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Tales of a Hay Hauler: ‘Culture Shock’

Brad Nelson Published on 31 December 2012

If you are reading this, then the world did not end in 2012. Just a couple of takes on the Mayan calendar, which some believe show the world ending in December of last year.

One is that the calendar simply restarts and runs to whatever 2012 plus the years from the start of the calendar equals; the other is that the makers of the calendar simply ran out of space and assumed following generations would be smart enough to continue it on carbon-fiber-covered styrofoam.

I’m just south of Nashville, Tennessee, as I write this. I sent the older daughter off to college many years ago, and a fellow native to South Carolina went head-over-heels when he met her.

There was culture shock. The son-in-law said they met when they helped a mutual acquaintance move. He, being of marriageable age and on the prowl, asked her to go with him for a hamburger when they finished.

“Now, I was used to the ladies needing some time to put on their faces and get all prim and proper before even a simple event, so I asked Lara Sue how much time she needed to get ready.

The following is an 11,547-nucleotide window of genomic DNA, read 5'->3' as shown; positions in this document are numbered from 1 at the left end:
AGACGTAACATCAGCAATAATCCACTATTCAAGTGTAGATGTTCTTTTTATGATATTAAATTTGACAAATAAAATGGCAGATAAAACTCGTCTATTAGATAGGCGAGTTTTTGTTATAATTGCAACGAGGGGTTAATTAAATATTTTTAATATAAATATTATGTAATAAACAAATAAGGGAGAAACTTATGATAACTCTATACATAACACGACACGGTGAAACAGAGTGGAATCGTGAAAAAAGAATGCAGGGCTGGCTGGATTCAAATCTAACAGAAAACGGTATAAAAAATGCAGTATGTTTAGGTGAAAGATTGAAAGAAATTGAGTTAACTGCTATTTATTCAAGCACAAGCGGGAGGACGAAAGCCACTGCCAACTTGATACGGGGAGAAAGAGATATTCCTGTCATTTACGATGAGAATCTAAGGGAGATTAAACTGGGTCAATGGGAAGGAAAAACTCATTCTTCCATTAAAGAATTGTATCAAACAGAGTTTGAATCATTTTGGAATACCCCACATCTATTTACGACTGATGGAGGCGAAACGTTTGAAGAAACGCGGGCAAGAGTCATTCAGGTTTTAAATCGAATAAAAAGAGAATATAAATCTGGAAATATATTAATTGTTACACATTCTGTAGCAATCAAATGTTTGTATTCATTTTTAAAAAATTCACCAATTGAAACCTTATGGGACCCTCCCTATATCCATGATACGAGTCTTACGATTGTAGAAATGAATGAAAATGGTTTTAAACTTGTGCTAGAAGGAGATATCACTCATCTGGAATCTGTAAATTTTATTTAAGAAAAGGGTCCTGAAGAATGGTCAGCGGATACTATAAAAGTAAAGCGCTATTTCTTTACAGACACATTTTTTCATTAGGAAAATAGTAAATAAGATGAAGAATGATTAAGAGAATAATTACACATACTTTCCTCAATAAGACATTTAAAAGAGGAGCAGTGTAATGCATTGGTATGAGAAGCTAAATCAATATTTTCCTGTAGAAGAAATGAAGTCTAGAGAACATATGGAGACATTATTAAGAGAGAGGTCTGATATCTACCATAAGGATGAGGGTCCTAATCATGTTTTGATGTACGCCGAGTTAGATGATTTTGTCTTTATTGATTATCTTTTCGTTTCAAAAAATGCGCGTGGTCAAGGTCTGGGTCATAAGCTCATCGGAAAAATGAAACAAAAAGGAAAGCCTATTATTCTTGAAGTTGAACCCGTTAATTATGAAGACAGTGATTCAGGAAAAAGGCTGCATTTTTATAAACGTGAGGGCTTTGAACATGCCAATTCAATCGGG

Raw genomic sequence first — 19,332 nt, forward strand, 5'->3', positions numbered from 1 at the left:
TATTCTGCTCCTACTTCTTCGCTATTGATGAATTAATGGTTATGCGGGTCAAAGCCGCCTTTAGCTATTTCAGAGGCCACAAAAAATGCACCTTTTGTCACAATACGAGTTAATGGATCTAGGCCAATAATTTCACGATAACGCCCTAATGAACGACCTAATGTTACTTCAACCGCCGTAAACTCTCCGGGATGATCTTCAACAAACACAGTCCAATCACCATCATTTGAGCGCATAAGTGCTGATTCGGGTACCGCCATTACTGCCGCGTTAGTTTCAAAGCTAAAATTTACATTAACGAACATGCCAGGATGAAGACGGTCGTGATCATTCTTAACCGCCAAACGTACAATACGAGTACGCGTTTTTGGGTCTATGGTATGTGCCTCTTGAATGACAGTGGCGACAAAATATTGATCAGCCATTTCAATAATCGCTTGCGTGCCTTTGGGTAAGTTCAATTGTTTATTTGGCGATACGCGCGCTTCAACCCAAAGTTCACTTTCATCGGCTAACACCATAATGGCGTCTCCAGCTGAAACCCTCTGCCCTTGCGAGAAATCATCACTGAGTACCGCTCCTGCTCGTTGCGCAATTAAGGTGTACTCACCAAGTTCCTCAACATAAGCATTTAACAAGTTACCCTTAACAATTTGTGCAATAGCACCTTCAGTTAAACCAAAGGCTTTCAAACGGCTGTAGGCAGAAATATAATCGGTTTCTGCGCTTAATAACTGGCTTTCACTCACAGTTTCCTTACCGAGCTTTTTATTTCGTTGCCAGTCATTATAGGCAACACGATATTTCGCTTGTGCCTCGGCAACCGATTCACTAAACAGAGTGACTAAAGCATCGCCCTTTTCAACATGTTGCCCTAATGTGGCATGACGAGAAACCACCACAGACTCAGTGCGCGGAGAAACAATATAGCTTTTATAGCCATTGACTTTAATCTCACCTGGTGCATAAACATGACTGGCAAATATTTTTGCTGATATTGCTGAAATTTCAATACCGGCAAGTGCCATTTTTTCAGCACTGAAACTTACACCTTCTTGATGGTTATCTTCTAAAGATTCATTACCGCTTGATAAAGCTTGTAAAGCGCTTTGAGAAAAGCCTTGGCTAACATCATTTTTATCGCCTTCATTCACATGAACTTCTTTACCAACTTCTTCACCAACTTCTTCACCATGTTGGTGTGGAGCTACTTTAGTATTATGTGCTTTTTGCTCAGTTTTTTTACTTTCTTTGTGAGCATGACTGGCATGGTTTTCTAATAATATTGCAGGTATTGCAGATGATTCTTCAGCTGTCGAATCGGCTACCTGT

When she said ‘I’m ready now,’ I was dumbstruck,” said Mark as he recounted the experience. Here was a young lady who was dressed in “grubbies” and who was still sweaty and grimy from a moving project who had the confidence in herself to go on a first date of sorts just as she was. Then it got worse.

They went to a local hamburger joint and ordered. They got their soft drinks and found a place to sit. “She promptly picked up my drinking straw and planted it in my drink with the paper wrapper still in place.

While I looked at this and wondered what to do, she proceeded to shoot me between the eyes with the wrapper from her straw.

I sat there in shell shock wondering what to do when she kicked me on the shin under the table. She just sat there with a bit of a grin on her face and I wondered what in the world kind of a wildcat I had just entered into a tangle with.”

He implied that after 20 years of marriage, she is still two or three steps ahead of him.

She had been kind of hanging loose waiting for another fellow to get back in the area. That one I had been hoping would fall off a cliff or something.

She called and told me about her new discovery. Just little things, like he had his own car. He managed his own checking account. He treated her like a princess.

She had called to ask my advice, and I did my best to keep my mouth shut and let her talk herself into taking this southern gentleman seriously.

Not long after came the big trip where he drove her to Washington State so she could show him off to the family. He must have figured that her family could somehow be tolerated, since it was not long after that trip that we got the call that made the engagement official.

His plan took him back to the South where he worked to establish residency – and then the southern colleges that had the programs he felt were the most powerful in what he wanted to do with his life.

As far as I know, he never incurred any debt while ending up with his MBA degree. We got to see Atlanta twice, when the two grandsons were born.